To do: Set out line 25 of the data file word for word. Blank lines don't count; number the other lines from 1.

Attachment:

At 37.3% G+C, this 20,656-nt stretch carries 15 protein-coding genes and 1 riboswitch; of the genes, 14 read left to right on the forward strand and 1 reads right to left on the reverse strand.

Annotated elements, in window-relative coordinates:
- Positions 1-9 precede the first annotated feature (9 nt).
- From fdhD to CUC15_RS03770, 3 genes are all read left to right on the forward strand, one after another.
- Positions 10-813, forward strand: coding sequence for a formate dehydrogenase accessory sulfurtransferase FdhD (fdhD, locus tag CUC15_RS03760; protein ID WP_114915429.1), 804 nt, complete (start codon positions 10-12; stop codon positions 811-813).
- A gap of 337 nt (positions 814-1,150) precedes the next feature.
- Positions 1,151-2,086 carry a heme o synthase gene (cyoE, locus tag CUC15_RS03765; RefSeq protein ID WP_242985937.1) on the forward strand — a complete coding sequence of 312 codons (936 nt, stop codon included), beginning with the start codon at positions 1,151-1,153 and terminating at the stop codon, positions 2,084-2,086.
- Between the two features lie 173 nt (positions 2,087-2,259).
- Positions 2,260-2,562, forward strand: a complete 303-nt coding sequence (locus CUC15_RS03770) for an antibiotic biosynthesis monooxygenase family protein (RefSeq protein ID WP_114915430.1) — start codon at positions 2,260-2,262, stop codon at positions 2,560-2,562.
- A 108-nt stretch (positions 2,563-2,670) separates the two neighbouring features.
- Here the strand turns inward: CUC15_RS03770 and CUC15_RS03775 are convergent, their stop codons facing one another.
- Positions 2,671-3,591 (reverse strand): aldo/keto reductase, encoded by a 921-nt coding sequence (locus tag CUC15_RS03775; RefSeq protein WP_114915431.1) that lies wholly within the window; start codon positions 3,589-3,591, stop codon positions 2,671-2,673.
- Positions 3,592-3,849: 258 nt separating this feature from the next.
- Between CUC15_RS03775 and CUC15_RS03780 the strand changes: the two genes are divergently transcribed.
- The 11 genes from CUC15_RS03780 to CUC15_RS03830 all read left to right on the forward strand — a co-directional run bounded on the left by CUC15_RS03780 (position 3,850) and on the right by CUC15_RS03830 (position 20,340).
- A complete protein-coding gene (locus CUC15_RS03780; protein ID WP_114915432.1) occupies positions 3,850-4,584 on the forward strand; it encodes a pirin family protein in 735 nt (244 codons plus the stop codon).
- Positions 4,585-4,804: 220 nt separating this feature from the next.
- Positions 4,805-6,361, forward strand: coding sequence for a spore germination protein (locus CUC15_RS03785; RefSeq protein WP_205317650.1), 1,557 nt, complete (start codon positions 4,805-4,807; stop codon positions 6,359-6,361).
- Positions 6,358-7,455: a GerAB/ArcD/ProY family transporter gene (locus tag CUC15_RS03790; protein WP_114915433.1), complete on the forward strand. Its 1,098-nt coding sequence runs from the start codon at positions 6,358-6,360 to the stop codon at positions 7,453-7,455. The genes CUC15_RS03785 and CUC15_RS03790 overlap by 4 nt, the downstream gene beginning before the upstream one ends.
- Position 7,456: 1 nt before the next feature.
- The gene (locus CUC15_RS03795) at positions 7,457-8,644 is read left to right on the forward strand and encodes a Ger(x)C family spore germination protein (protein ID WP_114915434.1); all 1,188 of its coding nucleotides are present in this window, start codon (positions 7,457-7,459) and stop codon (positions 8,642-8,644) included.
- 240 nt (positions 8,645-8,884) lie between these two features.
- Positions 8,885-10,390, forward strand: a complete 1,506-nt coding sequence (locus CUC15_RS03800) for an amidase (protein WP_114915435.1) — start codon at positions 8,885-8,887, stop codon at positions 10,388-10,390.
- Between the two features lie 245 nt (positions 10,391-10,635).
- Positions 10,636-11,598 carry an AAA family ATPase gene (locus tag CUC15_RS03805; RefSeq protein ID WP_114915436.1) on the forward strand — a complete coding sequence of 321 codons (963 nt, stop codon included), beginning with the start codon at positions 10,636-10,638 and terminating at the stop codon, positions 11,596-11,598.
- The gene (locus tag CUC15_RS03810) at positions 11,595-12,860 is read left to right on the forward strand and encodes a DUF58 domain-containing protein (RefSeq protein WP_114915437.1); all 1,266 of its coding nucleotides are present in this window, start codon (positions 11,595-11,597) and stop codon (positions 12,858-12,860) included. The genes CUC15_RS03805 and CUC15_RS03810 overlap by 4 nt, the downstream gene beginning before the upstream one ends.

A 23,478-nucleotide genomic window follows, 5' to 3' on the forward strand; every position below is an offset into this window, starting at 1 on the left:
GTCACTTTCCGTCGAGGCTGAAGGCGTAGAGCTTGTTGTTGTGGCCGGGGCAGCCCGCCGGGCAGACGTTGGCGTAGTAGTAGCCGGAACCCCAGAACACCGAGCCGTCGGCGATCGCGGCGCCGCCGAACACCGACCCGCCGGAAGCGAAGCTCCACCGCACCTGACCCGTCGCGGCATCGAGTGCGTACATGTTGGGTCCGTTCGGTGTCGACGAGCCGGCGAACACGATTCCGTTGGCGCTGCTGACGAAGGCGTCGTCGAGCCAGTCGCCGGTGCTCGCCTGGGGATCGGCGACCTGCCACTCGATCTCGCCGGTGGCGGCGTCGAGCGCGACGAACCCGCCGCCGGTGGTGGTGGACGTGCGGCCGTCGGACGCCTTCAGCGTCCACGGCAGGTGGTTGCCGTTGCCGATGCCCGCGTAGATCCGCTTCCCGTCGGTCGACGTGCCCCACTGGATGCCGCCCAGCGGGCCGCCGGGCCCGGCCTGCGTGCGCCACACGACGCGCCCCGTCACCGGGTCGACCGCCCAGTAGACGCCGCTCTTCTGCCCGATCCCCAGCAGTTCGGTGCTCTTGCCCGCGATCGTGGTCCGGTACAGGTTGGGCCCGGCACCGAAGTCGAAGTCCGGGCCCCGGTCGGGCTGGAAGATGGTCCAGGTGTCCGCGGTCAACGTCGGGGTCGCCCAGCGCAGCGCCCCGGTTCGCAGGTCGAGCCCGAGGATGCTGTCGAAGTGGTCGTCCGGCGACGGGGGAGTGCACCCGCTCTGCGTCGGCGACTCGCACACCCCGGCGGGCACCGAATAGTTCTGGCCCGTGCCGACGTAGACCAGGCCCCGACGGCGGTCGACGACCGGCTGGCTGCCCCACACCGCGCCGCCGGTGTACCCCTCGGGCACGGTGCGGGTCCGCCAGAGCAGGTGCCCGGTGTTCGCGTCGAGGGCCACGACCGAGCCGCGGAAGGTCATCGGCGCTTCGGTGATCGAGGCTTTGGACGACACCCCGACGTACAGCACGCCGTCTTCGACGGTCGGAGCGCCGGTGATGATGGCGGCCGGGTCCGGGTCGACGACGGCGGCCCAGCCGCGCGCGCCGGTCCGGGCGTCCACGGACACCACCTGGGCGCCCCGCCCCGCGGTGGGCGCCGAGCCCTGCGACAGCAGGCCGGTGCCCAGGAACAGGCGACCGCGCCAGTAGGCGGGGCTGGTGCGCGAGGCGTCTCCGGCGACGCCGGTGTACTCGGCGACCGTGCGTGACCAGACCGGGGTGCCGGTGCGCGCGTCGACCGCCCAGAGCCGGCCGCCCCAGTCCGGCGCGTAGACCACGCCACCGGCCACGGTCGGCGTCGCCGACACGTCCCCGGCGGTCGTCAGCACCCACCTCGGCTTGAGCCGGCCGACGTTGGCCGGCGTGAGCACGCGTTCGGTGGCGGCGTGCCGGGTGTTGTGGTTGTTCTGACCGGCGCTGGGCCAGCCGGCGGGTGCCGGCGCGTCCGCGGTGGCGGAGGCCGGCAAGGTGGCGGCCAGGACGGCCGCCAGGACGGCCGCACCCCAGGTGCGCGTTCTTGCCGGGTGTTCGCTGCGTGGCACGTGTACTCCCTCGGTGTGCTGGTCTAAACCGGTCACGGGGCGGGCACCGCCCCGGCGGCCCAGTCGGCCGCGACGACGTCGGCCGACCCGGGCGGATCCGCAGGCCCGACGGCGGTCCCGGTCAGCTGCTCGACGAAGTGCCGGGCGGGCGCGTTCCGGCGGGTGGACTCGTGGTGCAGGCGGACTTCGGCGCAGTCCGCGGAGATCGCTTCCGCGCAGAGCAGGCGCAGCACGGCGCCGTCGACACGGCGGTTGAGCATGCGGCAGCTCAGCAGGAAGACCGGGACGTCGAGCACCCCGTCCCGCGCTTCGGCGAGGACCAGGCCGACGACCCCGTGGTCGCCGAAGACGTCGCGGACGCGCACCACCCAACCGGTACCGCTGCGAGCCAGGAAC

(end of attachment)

- Positions 10,636-11,598 carry an AAA family ATPase gene (locus tag CUC15_RS03805; RefSeq protein ID WP_114915436.1) on the forward strand — a complete coding sequence of 321 codons (963 nt, stop codon included), beginning with the start codon at positions 10,636-10,638 and terminating at the stop codon, positions 11,596-11,598.